You can give M. Night Shyamalan this: when he has something to say, he wants to be damn sure you know it. With Glass, the conclusion of his comic book trilogy begun with Unbreakable and continued in Split, he joins Brad Bird as one of the few directors to so earnestly look for metaphors for pop culture’s current superhero obsession. Like Bird, he’s drawn to the idea of individuals at odds with suppressive normalcy. Unlike Bird, he sees this in quasi-New-Age-spiritual rather than cranky-political terms. So where Bird’s two Incredibles films are a pungent, even dangerous balance of cynicism and idealism, Shyamalan does his best to stay starry-eyed.
The comparison, however, doesn’t do favors for Shyamalan. The first issue with Glass is one of showmanship: the film is riddled with jokes that don’t land, suspense teases that don’t hook, and horror stings that don’t horrify. But the very existence of Glass in 2019, while the Marvel Universe climaxes, is fascinating to consider, starting with the fact that anyone expecting a superhero action movie will have to wait. The bulk of the film is spent with Shyamalan’s heroes and villains (Bruce Willis, Samuel L. Jackson, James McAvoy) as they get locked in a hospital and forced into therapy, where a psychologist played by Sarah Paulson—misguided? evil? play along—tries to convince them that they’re just ordinary men with delusions of grandeur. When the showdowns do come, they’re often filmed indirectly or restrained by close-ups. The film even teases a big Marvel-scale brawl before letting it drop in favor of a tight grapple instead, as if Shyamalan has determined to keep any spectacle as earthy as possible. This may sound like some sort of genre subversion is being attempted, yet the opposite appears to be true. Glass, like no film since the partly lovely, partly insane, mostly awkward Lady in the Water, positions Shyamalan as the guardian of something sacred in these kinds of stories.
At one point in the film, Samuel L. Jackson says that children, unlike adults, have the ability to see the world the way it really is. That philosophy has never exactly been airtight, but it has made for some good films over the years; Spielberg, at his best, has elevated it to lyricism. But the second issue with Glass is that, where the best Spielberg films demonstrate, Glass can only exposit. Its central idea is that we might recognize comic book tropes as a possible truth if only we showed more humility towards the mysteries of the universe, and this is expounded upon until it becomes both academic and illogical, insistent but shaky. The film is better served by the moments when it can demonstrate—like having two super-villains, in the middle of their escape, subtly conspire to stage the mise-en-scene of a striking shot, purely because the world would be too painfully mundane if they didn’t.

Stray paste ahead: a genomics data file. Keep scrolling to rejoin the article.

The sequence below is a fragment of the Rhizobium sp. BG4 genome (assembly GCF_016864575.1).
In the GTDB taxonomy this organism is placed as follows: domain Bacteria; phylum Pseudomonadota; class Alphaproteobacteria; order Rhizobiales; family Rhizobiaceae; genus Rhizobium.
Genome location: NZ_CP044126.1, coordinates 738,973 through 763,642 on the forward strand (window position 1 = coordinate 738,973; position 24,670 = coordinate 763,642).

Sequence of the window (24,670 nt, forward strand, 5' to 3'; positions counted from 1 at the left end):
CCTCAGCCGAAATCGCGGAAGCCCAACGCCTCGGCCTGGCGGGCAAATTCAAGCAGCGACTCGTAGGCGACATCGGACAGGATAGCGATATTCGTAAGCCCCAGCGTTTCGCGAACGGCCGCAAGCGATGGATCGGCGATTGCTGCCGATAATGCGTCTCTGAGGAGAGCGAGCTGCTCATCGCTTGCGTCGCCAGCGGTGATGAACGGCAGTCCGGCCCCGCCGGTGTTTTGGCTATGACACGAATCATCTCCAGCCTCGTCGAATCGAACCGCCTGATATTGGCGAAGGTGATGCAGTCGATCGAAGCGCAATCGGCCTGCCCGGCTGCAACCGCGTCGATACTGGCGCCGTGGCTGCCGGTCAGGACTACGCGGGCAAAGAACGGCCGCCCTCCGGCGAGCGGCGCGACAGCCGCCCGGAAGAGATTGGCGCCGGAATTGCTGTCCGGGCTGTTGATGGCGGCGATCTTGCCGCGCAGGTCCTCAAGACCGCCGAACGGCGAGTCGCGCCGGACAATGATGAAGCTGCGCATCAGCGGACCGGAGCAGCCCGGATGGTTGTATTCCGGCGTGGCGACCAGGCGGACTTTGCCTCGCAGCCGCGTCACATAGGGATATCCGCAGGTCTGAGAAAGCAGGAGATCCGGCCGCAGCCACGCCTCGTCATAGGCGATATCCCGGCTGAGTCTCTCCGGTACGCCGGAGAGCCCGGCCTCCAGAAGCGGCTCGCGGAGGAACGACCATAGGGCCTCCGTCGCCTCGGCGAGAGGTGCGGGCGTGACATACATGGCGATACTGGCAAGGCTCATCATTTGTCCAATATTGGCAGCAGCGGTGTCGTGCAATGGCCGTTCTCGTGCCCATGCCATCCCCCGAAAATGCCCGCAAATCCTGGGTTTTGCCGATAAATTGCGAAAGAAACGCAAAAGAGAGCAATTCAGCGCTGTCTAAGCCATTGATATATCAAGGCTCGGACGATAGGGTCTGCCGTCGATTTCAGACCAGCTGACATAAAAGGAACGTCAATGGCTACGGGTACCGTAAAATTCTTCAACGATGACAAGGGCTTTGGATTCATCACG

It’s easy to see why any director, particularly one with Shyamalan’s track record, would like the symbolism of where this is heading: heroes and anti-heroes busting out the doors of an institution to turn their aberrations into strengths for all the world to see. For the last 20 years, Shyamalan has operated principally in a blockbuster mode, and the context has made his flaws more apparent and his virtues more complicated to build a consensus around. He stumbles over pre-fab elements that this town is designed to spit out like clockwork. But his films, the good and the bad, feel like 21st century blockbusters beamed in from some alternate world where blockbuster priorities are different. When it works (Unbreakable), it’s exquisite. When it flops, it feels nakedly inept in the way only a sincere artist can be. With Glass, it’s simply ungainly and unsatisfying. But if audiences are indeed still willing to attend and debate this quest, I’d call that a good thing. (For whatever reason, my thoughts on Split are, to my surprise, this blog’s most trafficked post by a wide margin).
So it’s both strange and appropriate that Glass should be the Shyamalan equivalent of a great many unsatisfying but more corporately-guarded superhero threequels. Its flaws are not unlike the bloat of The Dark Knight Rises, or Spider-Man 3, or X-Men: The Last Stand: lopsided and misconstructed, at once too short and too long, muddling the tone, losing the earlier sense of discovery, and letting moments that should ring with finality instead land in a puff of exhausting anticlimax. Only for Shyamalan, the overextended maximalism doesn’t manifest in the form of action or plot threads or set-pieces. It manifests in the form of a statement—big, proud, and inarticulate.
Glass is available on home video. Fellow procrastinators, now’s your time to shine.